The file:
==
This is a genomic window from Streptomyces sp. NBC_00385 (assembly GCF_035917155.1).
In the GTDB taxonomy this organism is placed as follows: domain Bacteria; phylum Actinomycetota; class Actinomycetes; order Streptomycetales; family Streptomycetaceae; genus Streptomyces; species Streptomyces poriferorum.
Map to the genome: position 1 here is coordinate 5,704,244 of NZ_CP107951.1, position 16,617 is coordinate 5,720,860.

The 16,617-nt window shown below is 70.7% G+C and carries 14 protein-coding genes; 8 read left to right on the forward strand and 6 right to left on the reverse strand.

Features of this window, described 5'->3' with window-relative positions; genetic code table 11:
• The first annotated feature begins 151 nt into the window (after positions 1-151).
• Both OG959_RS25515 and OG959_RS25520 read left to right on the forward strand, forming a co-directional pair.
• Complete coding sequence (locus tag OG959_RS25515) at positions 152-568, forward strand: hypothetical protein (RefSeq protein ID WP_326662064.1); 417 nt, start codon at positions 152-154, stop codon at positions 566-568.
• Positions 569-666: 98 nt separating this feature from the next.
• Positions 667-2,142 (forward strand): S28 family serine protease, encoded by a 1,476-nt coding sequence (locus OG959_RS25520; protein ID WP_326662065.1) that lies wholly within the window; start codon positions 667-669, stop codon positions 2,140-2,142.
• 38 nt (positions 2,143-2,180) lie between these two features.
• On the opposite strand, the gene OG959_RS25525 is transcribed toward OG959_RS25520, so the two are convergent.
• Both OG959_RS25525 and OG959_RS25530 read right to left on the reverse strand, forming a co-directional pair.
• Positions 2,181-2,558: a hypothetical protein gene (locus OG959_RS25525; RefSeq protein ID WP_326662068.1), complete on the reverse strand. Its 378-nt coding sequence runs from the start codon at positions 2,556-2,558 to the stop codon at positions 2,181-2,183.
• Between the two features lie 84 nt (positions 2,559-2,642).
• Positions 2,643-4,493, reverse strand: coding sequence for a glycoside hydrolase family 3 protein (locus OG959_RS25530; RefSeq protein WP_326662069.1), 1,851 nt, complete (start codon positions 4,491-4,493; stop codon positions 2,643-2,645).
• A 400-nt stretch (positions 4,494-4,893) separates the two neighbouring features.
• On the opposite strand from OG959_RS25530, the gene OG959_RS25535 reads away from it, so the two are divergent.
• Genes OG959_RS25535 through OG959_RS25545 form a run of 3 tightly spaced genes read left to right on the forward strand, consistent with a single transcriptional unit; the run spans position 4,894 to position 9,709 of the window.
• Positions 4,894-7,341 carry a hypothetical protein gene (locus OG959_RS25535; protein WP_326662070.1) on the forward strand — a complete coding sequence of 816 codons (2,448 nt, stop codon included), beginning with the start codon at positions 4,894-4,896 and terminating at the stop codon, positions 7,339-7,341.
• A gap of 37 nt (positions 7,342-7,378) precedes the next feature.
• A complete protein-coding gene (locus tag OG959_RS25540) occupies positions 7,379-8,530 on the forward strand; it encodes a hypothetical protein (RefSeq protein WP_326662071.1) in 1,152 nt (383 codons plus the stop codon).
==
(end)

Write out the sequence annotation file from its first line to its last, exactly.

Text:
This is a genomic window from Streptomyces sp. NBC_00385 (assembly GCF_035917155.1).
In the GTDB taxonomy this organism is placed as follows: domain Bacteria; phylum Actinomycetota; class Actinomycetes; order Streptomycetales; family Streptomycetaceae; genus Streptomyces; species Streptomyces poriferorum.
Map to the genome: position 1 here is coordinate 5,704,244 of NZ_CP107951.1, position 16,617 is coordinate 5,720,860.

The 16,617-nt window shown below is 70.7% G+C and carries 14 protein-coding genes; 8 read left to right on the forward strand and 6 right to left on the reverse strand.

Features of this window, described 5'->3' with window-relative positions; genetic code table 11:
• The first annotated feature begins 151 nt into the window (after positions 1-151).
• Both OG959_RS25515 and OG959_RS25520 read left to right on the forward strand, forming a co-directional pair.
• Complete coding sequence (locus tag OG959_RS25515) at positions 152-568, forward strand: hypothetical protein (RefSeq protein ID WP_326662064.1); 417 nt, start codon at positions 152-154, stop codon at positions 566-568.
• Positions 569-666: 98 nt separating this feature from the next.
• Positions 667-2,142 (forward strand): S28 family serine protease, encoded by a 1,476-nt coding sequence (locus OG959_RS25520; protein ID WP_326662065.1) that lies wholly within the window; start codon positions 667-669, stop codon positions 2,140-2,142.
• 38 nt (positions 2,143-2,180) lie between these two features.
• On the opposite strand, the gene OG959_RS25525 is transcribed toward OG959_RS25520, so the two are convergent.
• Both OG959_RS25525 and OG959_RS25530 read right to left on the reverse strand, forming a co-directional pair.
• Positions 2,181-2,558: a hypothetical protein gene (locus OG959_RS25525; RefSeq protein ID WP_326662068.1), complete on the reverse strand. Its 378-nt coding sequence runs from the start codon at positions 2,556-2,558 to the stop codon at positions 2,181-2,183.
• Between the two features lie 84 nt (positions 2,559-2,642).
• Positions 2,643-4,493, reverse strand: coding sequence for a glycoside hydrolase family 3 protein (locus OG959_RS25530; RefSeq protein WP_326662069.1), 1,851 nt, complete (start codon positions 4,491-4,493; stop codon positions 2,643-2,645).
• A 400-nt stretch (positions 4,494-4,893) separates the two neighbouring features.
• On the opposite strand from OG959_RS25530, the gene OG959_RS25535 reads away from it, so the two are divergent.
• Genes OG959_RS25535 through OG959_RS25545 form a run of 3 tightly spaced genes read left to right on the forward strand, consistent with a single transcriptional unit; the run spans position 4,894 to position 9,709 of the window.
• Positions 4,894-7,341 carry a hypothetical protein gene (locus OG959_RS25535; protein WP_326662070.1) on the forward strand — a complete coding sequence of 816 codons (2,448 nt, stop codon included), beginning with the start codon at positions 4,894-4,896 and terminating at the stop codon, positions 7,339-7,341.
• A gap of 37 nt (positions 7,342-7,378) precedes the next feature.
• A complete protein-coding gene (locus tag OG959_RS25540) occupies positions 7,379-8,530 on the forward strand; it encodes a hypothetical protein (RefSeq protein WP_326662071.1) in 1,152 nt (383 codons plus the stop codon).